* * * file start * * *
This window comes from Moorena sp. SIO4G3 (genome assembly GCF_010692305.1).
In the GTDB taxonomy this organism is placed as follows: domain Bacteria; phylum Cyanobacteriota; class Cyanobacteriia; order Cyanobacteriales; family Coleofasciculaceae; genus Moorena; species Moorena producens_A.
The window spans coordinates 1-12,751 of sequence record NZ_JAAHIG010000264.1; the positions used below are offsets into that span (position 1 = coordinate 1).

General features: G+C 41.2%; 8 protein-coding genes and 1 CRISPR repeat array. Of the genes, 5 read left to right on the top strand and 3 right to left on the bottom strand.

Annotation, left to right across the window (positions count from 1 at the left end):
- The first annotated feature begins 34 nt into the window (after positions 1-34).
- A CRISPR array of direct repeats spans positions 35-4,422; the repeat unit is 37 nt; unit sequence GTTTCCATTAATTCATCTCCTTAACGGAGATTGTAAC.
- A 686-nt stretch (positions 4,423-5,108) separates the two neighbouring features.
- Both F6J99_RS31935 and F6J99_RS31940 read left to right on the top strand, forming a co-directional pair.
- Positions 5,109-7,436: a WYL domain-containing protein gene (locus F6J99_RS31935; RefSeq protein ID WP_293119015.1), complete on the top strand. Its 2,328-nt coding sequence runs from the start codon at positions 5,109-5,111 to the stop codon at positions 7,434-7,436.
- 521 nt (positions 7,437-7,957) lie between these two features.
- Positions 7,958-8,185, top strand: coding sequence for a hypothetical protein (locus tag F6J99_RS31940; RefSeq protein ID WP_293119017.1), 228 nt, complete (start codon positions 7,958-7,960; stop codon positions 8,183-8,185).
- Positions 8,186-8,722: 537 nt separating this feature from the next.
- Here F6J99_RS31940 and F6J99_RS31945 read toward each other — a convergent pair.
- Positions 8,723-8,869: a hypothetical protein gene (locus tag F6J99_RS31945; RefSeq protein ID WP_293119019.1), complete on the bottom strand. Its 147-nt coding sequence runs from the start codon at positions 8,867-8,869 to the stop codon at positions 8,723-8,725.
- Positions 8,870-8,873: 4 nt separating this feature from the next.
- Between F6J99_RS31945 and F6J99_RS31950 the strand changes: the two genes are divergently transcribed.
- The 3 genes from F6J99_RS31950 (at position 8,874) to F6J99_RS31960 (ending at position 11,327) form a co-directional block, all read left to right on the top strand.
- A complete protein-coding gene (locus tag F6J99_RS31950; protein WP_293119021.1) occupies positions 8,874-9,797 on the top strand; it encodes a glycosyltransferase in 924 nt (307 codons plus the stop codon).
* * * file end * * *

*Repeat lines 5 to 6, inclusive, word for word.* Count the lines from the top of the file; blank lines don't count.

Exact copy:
Annotation, left to right across the window (positions count from 1 at the left end):
- The first annotated feature begins 34 nt into the window (after positions 1-34).